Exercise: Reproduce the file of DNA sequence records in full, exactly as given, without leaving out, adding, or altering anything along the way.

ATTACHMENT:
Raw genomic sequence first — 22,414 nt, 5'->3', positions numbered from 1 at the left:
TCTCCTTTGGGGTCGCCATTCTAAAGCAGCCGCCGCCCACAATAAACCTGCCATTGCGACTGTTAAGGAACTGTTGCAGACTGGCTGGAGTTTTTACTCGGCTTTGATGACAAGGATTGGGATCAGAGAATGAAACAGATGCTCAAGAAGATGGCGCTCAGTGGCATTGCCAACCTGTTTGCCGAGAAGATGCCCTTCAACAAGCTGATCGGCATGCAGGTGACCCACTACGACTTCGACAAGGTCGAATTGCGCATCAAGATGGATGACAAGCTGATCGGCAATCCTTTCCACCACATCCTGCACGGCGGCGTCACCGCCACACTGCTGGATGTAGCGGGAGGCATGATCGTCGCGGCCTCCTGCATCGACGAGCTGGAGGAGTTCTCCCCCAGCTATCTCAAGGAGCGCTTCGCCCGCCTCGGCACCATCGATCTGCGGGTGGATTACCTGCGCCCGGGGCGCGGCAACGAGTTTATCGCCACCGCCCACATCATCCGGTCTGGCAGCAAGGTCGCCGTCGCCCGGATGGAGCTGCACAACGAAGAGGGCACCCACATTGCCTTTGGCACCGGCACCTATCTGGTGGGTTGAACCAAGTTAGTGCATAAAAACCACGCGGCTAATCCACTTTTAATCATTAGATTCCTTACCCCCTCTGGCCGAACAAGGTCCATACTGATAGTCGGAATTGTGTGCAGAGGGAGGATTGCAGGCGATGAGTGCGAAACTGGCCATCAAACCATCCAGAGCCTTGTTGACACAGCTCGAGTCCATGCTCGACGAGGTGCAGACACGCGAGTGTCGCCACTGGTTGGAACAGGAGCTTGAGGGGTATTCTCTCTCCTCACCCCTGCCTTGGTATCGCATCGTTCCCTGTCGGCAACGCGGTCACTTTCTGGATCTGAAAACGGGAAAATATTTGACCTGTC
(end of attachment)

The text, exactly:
Raw genomic sequence first — 22,414 nt, 5'->3', positions numbered from 1 at the left:
TCTCCTTTGGGGTCGCCATTCTAAAGCAGCCGCCGCCCACAATAAACCTGCCATTGCGACTGTTAAGGAACTGTTGCAGACTGGCTGGAGTTTTTACTCGGCTTTGATGACAAGGATTGGGATCAGAGAATGAAACAGATGCTCAAGAAGATGGCGCTCAGTGGCATTGCCAACCTGTTTGCCGAGAAGATGCCCTTCAACAAGCTGATCGGCATGCAGGTGACCCACTACGACTTCGACAAGGTCGAATTGCGCATCAAGATGGATGACAAGCTGATCGGCAATCCTTTCCACCACATCCTGCACGGCGGCGTCACCGCCACACTGCTGGATGTAGCGGGAGGCATGATCGTCGCGGCCTCCTGCATCGACGAGCTGGAGGAGTTCTCCCCCAGCTATCTCAAGGAGCGCTTCGCCCGCCTCGGCACCATCGATCTGCGGGTGGATTACCTGCGCCCGGGGCGCGGCAACGAGTTTATCGCCACCGCCCACATCATCCGGTCTGGCAGCAAGGTCGCCGTCGCCCGGATGGAGCTGCACAACGAAGAGGGCACCCACATTGCCTTTGGCACCGGCACCTATCTGGTGGGTTGAACCAAGTTAGTGCATAAAAACCACGCGGCTAATCCACTTTTAATCATTAGATTCCTTACCCCCTCTGGCCGAACAAGGTCCATACTGATAGTCGGAATTGTGTGCAGAGGGAGGATTGCAGGCGATGAGTGCGAAACTGGCCATCAAACCATCCAGAGCCTTGTTGACACAGCTCGAGTCCATGCTCGACGAGGTGCAGACACGCGAGTGTCGCCACTGGTTGGAACAGGAGCTTGAGGGGTATTCTCTCTCCTCACCCCTGCCTTGGTATCGCATCGTTCCCTGTCGGCAACGCGGTCACTTTCTGGATCTGAAAACGGGAAAATATTTGACCTGTC